To perform a series of life-saving operations on a newborn girl, Adele Evans, M.D., needed a special type of small plastic tube to help the baby breathe. Trouble was, there was no such device. Read more.
A new study supports Wake Forest nephrologist Barry I. Freedman’s work demonstrating a genetic link to kidney transplant survival. Read more.
Wake Forest University Medallion of Merit recipients Louis Argenta, MD, and Michael Morykwas, PhD, are co-inventors of V.A.C.®, a negative pressure wound therapy that has helped more than 10 million patients worldwide. Read more.
Our scientists are developing tomorrow’s innovations in therapeutics, vaccines, medical devices and more. Get updates from Wake Forest Innovations.
Read the December 2014 Open Innovation e-Newsletter to learn more about scientists and discoveries at Wake Forest Baptist Medical Center.
The nasal cannula gets its first redesign since the 1960s. A Wake Forest orbital surgeon envisions a safer way to deliver oxygen. Explore the novel design of the dual-port nasal cannula.
Read an interview with Eric Tomlinson, DSc, PhD, about how Wake Forest Innovations accelerates innovation in the development of health care products.
Wake Forest Innovations offers an extensive portfolio of technology licensing opportunities in biomedical and materials science.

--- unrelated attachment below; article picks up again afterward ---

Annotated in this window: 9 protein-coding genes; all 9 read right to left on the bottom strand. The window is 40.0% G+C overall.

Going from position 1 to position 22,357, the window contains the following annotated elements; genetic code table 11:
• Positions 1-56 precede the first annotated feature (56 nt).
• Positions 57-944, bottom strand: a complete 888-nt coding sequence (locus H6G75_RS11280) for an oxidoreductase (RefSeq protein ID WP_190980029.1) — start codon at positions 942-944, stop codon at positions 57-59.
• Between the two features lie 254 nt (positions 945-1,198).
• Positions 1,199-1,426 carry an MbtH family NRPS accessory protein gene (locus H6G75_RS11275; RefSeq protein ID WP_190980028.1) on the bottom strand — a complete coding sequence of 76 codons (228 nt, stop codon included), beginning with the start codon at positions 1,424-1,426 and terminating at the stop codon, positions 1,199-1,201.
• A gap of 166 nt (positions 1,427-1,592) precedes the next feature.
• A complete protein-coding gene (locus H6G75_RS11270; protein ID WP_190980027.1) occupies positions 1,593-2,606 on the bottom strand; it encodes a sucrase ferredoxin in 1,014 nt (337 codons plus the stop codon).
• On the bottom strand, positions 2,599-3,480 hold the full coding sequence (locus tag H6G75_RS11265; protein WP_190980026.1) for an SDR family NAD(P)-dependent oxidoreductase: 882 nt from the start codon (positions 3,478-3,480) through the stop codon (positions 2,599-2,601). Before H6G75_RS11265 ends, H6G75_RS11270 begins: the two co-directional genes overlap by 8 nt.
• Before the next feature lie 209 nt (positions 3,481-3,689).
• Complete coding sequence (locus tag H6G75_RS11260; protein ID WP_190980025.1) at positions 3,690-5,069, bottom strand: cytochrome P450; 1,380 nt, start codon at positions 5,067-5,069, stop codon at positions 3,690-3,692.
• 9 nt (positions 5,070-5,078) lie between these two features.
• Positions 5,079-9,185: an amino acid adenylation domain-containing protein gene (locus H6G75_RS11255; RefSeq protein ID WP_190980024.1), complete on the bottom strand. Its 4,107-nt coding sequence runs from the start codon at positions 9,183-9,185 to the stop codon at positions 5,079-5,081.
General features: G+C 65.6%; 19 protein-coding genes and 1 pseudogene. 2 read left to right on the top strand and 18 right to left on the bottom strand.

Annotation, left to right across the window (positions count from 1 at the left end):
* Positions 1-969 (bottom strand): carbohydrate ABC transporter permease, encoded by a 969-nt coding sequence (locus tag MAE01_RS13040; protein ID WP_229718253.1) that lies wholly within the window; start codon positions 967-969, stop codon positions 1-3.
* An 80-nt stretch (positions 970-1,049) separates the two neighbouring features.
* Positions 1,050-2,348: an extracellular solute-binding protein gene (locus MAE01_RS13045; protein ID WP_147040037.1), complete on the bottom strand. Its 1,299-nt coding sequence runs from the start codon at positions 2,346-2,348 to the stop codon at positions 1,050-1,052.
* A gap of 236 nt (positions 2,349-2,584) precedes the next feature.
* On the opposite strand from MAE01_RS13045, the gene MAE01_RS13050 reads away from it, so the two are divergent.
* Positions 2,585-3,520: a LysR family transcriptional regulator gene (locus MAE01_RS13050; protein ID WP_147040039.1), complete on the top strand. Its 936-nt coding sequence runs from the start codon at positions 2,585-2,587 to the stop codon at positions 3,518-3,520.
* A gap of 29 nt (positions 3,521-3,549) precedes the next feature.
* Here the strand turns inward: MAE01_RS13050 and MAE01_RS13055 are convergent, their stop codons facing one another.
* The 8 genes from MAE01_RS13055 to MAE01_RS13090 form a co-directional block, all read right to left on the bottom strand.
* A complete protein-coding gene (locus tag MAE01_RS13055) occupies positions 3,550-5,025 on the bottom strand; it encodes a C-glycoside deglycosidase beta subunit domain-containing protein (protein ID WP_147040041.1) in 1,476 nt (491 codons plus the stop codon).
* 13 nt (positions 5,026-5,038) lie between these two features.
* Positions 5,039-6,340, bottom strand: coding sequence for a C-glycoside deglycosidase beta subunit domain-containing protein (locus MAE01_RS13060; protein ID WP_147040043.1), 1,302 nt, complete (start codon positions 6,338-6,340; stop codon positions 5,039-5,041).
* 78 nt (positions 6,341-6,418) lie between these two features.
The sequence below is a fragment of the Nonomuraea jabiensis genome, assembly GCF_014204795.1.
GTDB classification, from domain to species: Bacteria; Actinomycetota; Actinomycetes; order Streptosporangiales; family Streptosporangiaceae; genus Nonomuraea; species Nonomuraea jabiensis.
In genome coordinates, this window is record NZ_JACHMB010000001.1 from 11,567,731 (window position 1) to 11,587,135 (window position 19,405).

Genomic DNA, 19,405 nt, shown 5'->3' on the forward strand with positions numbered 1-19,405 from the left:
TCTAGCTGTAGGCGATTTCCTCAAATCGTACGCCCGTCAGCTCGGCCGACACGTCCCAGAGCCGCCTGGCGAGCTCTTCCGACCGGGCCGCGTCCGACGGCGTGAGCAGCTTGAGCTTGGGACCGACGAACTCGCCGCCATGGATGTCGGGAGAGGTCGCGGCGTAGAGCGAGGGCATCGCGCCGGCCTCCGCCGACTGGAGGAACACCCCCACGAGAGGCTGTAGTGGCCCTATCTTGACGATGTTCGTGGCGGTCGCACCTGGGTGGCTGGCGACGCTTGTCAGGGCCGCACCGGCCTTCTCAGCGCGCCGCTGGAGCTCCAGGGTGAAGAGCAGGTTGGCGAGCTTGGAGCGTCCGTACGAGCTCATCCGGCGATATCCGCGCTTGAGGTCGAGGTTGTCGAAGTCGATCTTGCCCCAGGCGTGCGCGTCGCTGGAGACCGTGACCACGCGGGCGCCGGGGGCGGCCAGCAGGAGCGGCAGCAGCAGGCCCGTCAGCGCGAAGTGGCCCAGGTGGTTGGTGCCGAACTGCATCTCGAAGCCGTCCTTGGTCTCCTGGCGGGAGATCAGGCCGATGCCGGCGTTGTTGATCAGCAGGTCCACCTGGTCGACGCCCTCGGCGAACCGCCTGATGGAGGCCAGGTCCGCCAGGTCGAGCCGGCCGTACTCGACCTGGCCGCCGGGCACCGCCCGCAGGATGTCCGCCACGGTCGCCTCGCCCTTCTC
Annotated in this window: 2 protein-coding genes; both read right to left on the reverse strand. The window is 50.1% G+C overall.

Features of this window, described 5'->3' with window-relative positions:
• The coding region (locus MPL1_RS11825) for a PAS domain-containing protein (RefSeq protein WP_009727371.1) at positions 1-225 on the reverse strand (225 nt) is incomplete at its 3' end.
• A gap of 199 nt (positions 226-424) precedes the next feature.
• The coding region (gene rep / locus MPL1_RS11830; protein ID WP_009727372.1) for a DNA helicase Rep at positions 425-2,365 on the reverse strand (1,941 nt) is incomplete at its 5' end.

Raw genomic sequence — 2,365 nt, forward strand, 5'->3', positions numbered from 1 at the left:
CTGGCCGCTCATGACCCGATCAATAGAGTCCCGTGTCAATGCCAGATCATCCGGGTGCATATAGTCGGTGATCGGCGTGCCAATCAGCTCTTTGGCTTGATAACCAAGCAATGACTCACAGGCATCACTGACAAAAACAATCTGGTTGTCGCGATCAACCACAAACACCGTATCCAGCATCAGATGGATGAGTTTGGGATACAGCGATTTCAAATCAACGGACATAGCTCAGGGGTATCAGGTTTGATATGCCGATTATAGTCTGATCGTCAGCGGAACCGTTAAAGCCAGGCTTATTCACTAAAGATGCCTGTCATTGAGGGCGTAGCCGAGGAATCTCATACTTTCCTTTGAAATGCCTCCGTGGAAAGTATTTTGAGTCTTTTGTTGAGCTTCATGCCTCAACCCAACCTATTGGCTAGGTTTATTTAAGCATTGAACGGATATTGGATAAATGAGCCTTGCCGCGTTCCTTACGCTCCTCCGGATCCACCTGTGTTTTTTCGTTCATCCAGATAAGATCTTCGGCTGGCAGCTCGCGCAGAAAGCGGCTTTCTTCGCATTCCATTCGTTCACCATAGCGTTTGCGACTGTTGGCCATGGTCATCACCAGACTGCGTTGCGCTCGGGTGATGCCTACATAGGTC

Wake Forest Innovations supports your R&D needs through easy access to Wake Forest's unique research capabilities.
Wake Forest Innovations drives the creation of a new hub for innovation in biomedical and materials science and information technology.
To perform a series of life-saving operations on a newborn girl, Adele Evans, M.D., needed a special type of small plastic tube to help the baby breathe. Trouble was, there was no such device. So Evans, a pediatric ear, nose and throat specialist at Wake Forest Baptist Medical Center, opted to make one herself. Her continue reading
A commonly prescribed antidepressant caused up to a six-fold increase in atherosclerosis plaque in the coronary arteries of non-human primates, according to a study by researchers at Wake Forest Baptist Medical Center. Coronary artery atherosclerosis is the primary cause of heart attacks. The study is published in the current online issue of the journal Psychosomatic continue reading